He said they will have major roles in the coming Senate since both are senior legislators and both have the trust and confidence of the newly-elected president.
“I don’t know about the LP but in terms of numbers they still have around six or seven and as such would play a role in the Senate leadership race,” he said.
Drilon, also LP national vice chairman, said it is still “premature” to talk about a change of leadership.
As usual, political butterflies in Congress are expected to jump ship to secure key positions.
Regardless of their political parties, senators would definitely join or form an alliance with PDP-Laban.
The Palace on Thursday congratulated the Comelec for proclaiming the new senators and party-list representatives.
“We join the people in expressing joy that the Comelec properly accomplished its role as the national board of canvassers in the election and in the proclamation of senators and party-list representatives,” said Communications Secretary Herminio Coloma Jr., in a statement.
“This is a validation of having a stable and vibrant democracy in our country,” Coloma said.
Topping this year’s senatorial race is Drilon, vice chairman of the Liberal Party, with 18,607,391 votes.
At a close second with 18,459,222 votes is Villanueva, a first-time senatorial candidate, adopted by the administration party.
Sotto of the Nationalist People’s Coalition stands at third place with 17,200,371 votes, followed by two independent candidates, former senators Lacson (16,926,152 votes) and Gordon (16,719,322 votes).
Rounding up the Top 12 are:
6th: Zubiri (Independent) — 16,119,165 votes;
7th: Pacquiao (United Nationalist Alliance) — 16,050,546 votes;
8th: Pangilinan (LP) — 15,955,949 votes;
9th: Hontiveros (Akbayan, adopted by LP) — 15,915,213 votes;
10th: Gatchalian (NPC) — 14,953,768 vote
11th Recto (LP) — 14,271,868 votes; and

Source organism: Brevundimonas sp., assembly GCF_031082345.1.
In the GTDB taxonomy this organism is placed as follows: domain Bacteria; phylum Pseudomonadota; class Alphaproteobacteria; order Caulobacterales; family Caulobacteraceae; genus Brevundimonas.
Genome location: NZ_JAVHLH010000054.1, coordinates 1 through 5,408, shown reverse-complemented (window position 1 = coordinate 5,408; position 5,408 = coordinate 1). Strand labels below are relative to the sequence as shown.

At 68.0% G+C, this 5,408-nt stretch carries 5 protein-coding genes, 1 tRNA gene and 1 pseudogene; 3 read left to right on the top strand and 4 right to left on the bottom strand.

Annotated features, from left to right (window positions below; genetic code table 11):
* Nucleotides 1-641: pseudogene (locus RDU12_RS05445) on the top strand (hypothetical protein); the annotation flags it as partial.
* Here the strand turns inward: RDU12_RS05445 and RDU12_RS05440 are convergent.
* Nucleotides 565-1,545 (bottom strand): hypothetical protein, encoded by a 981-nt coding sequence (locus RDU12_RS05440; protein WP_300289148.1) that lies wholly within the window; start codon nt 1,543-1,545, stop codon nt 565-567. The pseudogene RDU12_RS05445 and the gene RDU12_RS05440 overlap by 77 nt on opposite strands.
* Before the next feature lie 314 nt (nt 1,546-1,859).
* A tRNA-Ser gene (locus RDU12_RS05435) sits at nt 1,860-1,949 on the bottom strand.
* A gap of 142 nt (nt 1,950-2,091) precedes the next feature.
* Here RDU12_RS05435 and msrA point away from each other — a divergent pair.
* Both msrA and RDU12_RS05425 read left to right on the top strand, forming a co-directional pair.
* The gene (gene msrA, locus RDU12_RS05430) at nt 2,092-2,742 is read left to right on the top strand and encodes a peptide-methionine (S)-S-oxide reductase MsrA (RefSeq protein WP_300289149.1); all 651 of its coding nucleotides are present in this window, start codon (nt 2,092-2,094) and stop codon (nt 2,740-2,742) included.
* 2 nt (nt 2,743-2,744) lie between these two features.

12th: De Lima (LP) — 14,144,070 votes.
The results are based on a total of 166 certificates of canvass transmitted from all over the country, as well as those manually prepared, including detainee and local absentee voting.
This accounts for a total of 44,979,151 votes, an 81-percent turnout for this year’s elections.
Unlike in previous polls, the Commission on Elections en banc, which sat as the National Board of Canvassers (NBOC), decided to hold this year’s proclamation in one occasion, which comes after nine days of canvassing.
The proclamation pushed through despite opposition from former MMDA chairperson Francis Tolentino, an independent candidate who finished 13th based in the official count.
Tolentino asked the Supreme Court to stop the proclamation of candidates ranking 10th, 11th, and 12th in this race.
Tolentino is in 13th place based on partial-official tally, where he raked in 12,811,098 votes, more than 1.3 million votes behind De Lima.
He said the 10th, 11th and 12th placer in the senatorial race should not yet be proclaimed because an alleged “data manipulation” has compromised the results of the results of the May 9 elections.
Tolentino asked the Court to direct the Comelec to open the automated election system to forensic audit and investigation to determine the nature, extent, effect, and consequences of the unauthorized manipulation of the system made by Marlon Garcia of Smartmatic, systems provider for the recently concluded polls.